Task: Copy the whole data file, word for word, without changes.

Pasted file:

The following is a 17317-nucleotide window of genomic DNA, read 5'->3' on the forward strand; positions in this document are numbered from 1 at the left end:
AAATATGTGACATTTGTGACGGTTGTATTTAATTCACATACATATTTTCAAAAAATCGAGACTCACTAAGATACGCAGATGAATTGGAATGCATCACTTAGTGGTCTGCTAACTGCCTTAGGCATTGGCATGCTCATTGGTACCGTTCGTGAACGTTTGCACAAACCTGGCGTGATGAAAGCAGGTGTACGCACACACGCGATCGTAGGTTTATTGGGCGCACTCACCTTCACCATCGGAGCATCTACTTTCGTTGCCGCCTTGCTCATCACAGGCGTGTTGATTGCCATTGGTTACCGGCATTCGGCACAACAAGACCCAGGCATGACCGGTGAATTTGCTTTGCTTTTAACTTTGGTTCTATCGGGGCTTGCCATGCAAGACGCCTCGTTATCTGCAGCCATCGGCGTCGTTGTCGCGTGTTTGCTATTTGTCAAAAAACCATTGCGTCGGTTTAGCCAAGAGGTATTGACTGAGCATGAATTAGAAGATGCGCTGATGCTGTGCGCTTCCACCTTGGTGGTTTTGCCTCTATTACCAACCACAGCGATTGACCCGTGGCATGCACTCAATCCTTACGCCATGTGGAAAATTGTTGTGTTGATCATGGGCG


The following is a 17317-nucleotide window of genomic DNA, read 5'->3' on the forward strand; positions in this document are numbered from 1 at the left end:
AAATATGTGACATTTGTGACGGTTGTATTTAATTCACATACATATTTTCAAAAAATCGAGACTCACTAAGATACGCAGATGAATTGGAATGCATCACTTAGTGGTCTGCTAACTGCCTTAGGCATTGGCATGCTCATTGGTACCGTTCGTGAACGTTTGCACAAACCTGGCGTGATGAAAGCAGGTGTACGCACACACGCGATCGTAGGTTTATTGGGCGCACTCACCTTCACCATCGGAGCATCTACTTTCGTTGCCGCCTTGCTCATCACAGGCGTGTTGATTGCCATTGGTTACCGGCATTCGGCACAACAAGACCCAGGCATGACCGGTGAATTTGCTTTGCTTTTAACTTTGGTTCTATCGGGGCTTGCCATGCAAGACGCCTCGTTATCTGCAGCCATCGGCGTCGTTGTCGCGTGTTTGCTATTTGTCAAAAAACCATTGCGTCGGTTTAGCCAAGAGGTATTGACTGAGCATGAATTAGAAGATGCGCTGATGCTGTGCGCTTCCACCTTGGTGGTTTTGCCTCTATTACCAACCACAGCGATTGACCCGTGGCATGCACTCAATCCTTACGCCATGTGGAAAATTGTTGTGTTGATCATGGGCG